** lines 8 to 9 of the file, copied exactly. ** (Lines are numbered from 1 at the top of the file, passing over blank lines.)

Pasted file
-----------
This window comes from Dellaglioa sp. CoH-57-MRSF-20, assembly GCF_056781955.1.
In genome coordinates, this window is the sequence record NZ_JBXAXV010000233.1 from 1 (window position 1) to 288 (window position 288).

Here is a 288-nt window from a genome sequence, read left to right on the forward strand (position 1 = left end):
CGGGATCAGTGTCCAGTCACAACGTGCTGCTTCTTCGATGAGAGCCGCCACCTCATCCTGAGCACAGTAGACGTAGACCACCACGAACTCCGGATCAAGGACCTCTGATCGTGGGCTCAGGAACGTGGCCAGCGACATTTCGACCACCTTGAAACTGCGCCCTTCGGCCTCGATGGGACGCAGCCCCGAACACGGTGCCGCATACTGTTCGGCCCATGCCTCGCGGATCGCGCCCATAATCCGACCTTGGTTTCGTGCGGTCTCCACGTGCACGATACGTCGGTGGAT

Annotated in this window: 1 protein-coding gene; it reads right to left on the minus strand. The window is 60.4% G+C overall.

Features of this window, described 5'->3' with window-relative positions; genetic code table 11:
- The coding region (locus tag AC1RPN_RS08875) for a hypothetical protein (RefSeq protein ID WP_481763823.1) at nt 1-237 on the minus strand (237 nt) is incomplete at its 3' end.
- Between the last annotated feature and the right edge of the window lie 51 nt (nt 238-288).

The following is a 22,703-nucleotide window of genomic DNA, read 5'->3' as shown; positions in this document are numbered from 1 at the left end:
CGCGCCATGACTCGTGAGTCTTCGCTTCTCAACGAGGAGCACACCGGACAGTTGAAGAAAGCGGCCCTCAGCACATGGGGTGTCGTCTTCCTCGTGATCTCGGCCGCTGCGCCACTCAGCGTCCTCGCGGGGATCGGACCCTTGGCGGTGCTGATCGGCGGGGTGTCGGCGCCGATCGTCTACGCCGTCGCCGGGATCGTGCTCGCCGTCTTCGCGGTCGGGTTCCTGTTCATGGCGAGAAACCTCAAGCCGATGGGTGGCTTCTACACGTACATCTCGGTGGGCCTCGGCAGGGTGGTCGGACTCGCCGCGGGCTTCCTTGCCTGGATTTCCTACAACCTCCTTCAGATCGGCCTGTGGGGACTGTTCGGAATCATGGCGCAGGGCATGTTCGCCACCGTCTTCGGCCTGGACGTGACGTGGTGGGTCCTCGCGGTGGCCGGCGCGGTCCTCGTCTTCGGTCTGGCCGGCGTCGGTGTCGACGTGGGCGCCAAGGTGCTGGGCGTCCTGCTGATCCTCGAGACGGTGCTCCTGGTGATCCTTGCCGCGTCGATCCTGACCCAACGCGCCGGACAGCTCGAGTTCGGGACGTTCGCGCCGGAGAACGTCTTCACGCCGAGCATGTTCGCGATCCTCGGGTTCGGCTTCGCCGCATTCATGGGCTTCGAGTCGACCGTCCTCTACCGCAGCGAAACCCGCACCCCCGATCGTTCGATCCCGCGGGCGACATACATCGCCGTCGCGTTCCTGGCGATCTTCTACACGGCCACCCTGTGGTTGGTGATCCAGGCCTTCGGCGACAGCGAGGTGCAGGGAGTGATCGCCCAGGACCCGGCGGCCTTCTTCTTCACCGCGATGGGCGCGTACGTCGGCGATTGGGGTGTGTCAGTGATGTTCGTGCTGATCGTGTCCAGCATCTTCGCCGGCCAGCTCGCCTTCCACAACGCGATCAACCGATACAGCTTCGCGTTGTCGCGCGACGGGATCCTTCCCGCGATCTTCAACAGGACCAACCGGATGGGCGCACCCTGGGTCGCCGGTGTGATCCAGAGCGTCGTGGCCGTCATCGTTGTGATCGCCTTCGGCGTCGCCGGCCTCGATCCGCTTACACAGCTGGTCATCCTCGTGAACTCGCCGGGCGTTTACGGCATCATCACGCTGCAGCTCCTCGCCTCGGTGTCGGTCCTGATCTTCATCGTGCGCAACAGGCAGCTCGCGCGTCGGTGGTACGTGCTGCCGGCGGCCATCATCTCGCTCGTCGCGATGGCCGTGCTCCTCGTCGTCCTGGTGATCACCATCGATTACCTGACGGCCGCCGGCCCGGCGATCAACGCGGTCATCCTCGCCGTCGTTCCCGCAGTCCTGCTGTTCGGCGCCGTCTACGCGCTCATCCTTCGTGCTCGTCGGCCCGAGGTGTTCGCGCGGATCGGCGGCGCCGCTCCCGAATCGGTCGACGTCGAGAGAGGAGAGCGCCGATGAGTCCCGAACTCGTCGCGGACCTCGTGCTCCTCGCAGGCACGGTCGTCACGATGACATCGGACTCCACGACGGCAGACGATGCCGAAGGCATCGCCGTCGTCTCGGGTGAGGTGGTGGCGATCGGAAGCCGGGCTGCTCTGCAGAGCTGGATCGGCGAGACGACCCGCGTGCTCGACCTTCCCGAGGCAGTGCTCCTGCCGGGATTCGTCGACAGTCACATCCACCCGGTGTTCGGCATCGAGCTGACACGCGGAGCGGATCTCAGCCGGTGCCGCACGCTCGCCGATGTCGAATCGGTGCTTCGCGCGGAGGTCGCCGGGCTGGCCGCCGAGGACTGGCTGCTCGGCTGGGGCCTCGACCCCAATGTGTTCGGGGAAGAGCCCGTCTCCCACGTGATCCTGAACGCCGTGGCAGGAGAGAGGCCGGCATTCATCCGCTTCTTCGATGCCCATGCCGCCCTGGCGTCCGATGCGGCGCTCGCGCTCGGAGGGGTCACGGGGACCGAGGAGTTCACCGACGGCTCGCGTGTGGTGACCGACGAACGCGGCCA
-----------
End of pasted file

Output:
- Between the last annotated feature and the right edge of the window lie 51 nt (nt 238-288).

The following is a 22,703-nucleotide window of genomic DNA, read 5'->3' as shown; positions in this document are numbered from 1 at the left end: